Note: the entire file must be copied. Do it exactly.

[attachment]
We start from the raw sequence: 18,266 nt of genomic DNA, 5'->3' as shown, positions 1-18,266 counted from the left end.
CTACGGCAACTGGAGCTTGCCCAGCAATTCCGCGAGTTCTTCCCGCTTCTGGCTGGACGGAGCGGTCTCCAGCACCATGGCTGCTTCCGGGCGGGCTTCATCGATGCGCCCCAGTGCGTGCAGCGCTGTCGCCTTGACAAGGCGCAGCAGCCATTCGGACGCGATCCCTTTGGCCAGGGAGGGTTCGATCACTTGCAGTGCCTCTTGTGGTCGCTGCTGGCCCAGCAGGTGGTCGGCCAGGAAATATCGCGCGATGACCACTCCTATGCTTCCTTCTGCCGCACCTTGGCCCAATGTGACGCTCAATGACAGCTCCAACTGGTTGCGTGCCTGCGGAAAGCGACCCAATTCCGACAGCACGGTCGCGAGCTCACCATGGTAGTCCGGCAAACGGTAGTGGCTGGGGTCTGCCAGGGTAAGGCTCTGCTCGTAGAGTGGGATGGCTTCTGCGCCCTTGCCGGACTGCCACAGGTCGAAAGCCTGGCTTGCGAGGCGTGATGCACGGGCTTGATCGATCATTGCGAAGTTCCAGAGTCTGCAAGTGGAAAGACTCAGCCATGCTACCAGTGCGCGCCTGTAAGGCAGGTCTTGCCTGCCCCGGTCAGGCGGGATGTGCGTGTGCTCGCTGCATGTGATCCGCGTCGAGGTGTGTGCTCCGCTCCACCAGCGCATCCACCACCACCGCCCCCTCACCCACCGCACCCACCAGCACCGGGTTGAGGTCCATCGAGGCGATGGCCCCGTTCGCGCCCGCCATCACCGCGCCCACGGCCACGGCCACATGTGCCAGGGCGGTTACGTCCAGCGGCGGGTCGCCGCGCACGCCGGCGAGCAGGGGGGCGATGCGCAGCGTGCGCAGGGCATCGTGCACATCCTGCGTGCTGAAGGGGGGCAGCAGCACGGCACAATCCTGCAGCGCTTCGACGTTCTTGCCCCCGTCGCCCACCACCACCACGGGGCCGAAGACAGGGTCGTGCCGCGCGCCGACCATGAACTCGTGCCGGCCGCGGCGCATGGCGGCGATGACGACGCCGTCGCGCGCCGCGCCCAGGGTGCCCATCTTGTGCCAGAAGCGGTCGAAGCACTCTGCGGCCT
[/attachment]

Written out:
We start from the raw sequence: 18,266 nt of genomic DNA, 5'->3' as shown, positions 1-18,266 counted from the left end.
CTACGGCAACTGGAGCTTGCCCAGCAATTCCGCGAGTTCTTCCCGCTTCTGGCTGGACGGAGCGGTCTCCAGCACCATGGCTGCTTCCGGGCGGGCTTCATCGATGCGCCCCAGTGCGTGCAGCGCTGTCGCCTTGACAAGGCGCAGCAGCCATTCGGACGCGATCCCTTTGGCCAGGGAGGGTTCGATCACTTGCAGTGCCTCTTGTGGTCGCTGCTGGCCCAGCAGGTGGTCGGCCAGGAAATATCGCGCGATGACCACTCCTATGCTTCCTTCTGCCGCACCTTGGCCCAATGTGACGCTCAATGACAGCTCCAACTGGTTGCGTGCCTGCGGAAAGCGACCCAATTCCGACAGCACGGTCGCGAGCTCACCATGGTAGTCCGGCAAACGGTAGTGGCTGGGGTCTGCCAGGGTAAGGCTCTGCTCGTAGAGTGGGATGGCTTCTGCGCCCTTGCCGGACTGCCACAGGTCGAAAGCCTGGCTTGCGAGGCGTGATGCACGGGCTTGATCGATCATTGCGAAGTTCCAGAGTCTGCAAGTGGAAAGACTCAGCCATGCTACCAGTGCGCGCCTGTAAGGCAGGTCTTGCCTGCCCCGGTCAGGCGGGATGTGCGTGTGCTCGCTGCATGTGATCCGCGTCGAGGTGTGTGCTCCGCTCCACCAGCGCATCCACCACCACCGCCCCCTCACCCACCGCACCCACCAGCACCGGGTTGAGGTCCATCGAGGCGATGGCCCCGTTCGCGCCCGCCATCACCGCGCCCACGGCCACGGCCACATGTGCCAGGGCGGTTACGTCCAGCGGCGGGTCGCCGCGCACGCCGGCGAGCAGGGGGGCGATGCGCAGCGTGCGCAGGGCATCGTGCACATCCTGCGTGCTGAAGGGGGGCAGCAGCACGGCACAATCCTGCAGCGCTTCGACGTTCTTGCCCCCGTCGCCCACCACCACCACGGGGCCGAAGACAGGGTCGTGCCGCGCGCCGACCATGAACTCGTGCCGGCCGCGGCGCATGGCGGCGATGACGACGCCGTCGCGCGCCGCGCCCAGGGTGCCCATCTTGTGCCAGAAGCGGTCGAAGCACTCTGCGGCCT